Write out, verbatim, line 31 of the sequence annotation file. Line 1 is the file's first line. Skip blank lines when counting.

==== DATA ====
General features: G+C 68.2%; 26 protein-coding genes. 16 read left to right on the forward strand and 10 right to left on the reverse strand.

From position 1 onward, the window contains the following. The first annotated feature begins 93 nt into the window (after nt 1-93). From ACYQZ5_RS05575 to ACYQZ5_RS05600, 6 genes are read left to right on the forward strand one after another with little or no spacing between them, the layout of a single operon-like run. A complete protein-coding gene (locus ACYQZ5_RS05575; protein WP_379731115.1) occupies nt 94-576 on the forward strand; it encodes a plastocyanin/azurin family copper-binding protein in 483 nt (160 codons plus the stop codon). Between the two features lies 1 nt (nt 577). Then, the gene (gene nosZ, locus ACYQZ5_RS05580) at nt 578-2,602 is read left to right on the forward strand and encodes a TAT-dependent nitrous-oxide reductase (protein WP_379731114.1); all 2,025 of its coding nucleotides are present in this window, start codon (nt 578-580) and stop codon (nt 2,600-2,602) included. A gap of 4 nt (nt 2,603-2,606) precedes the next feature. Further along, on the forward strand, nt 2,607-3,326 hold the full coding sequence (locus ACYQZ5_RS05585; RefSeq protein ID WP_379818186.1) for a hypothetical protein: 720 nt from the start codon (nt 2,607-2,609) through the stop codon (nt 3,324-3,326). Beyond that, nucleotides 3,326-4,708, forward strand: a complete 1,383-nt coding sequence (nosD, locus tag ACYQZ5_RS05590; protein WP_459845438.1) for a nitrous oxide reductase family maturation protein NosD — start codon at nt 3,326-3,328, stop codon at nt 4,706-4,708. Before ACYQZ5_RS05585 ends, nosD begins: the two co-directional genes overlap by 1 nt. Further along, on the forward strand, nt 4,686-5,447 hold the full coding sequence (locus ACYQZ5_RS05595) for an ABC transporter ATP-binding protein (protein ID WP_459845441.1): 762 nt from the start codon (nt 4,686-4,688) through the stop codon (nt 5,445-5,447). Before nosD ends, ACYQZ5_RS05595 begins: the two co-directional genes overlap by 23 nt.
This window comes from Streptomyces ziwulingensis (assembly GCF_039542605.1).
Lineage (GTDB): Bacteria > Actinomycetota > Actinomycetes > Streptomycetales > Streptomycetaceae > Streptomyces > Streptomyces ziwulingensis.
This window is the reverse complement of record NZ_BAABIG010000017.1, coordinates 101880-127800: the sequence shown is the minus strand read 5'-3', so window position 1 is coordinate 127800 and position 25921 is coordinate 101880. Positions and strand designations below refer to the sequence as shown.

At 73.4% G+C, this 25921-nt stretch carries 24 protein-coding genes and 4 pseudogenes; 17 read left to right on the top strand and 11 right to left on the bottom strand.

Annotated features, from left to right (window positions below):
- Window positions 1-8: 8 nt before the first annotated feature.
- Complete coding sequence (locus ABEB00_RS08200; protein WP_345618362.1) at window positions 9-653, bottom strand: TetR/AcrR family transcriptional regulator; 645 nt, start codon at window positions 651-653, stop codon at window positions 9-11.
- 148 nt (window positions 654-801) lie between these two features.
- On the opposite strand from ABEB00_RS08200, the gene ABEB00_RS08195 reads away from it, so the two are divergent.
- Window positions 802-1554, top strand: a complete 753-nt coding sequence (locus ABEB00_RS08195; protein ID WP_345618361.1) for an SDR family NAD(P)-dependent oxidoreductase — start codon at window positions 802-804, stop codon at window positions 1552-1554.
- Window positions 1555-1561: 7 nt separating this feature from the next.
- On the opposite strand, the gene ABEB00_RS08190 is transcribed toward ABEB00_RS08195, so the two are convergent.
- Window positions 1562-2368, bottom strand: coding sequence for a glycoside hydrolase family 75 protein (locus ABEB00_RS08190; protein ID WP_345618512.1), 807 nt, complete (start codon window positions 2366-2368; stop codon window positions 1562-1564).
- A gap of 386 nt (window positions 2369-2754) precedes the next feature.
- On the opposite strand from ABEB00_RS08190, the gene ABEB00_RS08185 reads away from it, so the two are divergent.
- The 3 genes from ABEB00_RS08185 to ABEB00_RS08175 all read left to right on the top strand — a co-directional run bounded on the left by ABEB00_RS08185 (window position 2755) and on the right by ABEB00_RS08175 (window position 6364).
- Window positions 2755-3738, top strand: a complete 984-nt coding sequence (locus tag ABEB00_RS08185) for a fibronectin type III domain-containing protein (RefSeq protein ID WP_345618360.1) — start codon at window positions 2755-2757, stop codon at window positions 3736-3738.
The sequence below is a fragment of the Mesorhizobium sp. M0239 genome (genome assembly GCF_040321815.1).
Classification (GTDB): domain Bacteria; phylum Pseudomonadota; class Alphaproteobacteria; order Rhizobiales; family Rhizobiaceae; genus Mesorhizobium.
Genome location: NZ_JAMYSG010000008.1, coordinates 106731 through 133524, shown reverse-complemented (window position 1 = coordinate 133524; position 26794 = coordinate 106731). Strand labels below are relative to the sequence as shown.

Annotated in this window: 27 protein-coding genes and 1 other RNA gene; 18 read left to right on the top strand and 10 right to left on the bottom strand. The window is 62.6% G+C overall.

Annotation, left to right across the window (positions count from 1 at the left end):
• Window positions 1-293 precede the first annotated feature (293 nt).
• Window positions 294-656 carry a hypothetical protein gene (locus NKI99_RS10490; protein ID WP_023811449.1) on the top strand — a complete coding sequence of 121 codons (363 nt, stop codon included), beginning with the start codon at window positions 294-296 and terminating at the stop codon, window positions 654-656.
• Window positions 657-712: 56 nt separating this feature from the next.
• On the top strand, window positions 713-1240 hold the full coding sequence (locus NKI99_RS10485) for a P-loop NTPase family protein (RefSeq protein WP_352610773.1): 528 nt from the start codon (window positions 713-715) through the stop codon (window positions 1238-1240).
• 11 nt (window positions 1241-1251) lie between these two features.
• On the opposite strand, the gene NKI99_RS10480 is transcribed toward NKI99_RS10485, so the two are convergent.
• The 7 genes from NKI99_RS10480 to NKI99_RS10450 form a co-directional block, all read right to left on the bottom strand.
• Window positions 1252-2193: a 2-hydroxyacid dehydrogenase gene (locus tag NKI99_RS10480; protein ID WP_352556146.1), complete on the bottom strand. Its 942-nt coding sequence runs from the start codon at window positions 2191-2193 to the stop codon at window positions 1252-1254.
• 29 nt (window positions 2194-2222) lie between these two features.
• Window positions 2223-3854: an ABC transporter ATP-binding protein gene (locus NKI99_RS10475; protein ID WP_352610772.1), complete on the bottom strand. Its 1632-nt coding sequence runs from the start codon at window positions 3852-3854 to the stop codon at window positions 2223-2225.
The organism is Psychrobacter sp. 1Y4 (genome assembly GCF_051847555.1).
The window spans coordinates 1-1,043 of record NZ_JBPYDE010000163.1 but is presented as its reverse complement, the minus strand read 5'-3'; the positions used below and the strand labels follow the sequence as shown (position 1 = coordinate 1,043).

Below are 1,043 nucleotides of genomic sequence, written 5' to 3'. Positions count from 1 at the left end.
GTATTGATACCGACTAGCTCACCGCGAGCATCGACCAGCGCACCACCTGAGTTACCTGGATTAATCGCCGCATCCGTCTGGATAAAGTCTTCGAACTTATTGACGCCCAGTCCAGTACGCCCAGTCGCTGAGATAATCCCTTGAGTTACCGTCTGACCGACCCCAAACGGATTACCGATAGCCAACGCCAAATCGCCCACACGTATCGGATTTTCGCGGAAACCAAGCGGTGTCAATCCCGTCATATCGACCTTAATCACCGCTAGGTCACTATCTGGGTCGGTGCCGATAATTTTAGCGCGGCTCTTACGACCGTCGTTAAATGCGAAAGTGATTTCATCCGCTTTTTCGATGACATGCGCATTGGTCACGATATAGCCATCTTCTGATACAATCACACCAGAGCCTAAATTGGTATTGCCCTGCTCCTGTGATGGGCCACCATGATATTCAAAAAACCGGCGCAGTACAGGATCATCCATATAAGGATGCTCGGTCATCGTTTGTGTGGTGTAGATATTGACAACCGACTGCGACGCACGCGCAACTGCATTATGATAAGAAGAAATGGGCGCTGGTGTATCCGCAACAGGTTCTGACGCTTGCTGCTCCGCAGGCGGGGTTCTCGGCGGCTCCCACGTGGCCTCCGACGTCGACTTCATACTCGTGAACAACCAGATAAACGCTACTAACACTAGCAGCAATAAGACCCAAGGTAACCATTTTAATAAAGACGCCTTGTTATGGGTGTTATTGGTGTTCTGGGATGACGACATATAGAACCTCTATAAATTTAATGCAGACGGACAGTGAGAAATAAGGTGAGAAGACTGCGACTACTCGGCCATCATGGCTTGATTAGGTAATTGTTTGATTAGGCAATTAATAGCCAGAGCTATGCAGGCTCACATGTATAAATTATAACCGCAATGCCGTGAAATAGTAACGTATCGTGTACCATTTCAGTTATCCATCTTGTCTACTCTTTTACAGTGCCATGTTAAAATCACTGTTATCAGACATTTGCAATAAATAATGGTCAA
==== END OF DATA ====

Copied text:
• The 7 genes from NKI99_RS10480 to NKI99_RS10450 form a co-directional block, all read right to left on the bottom strand.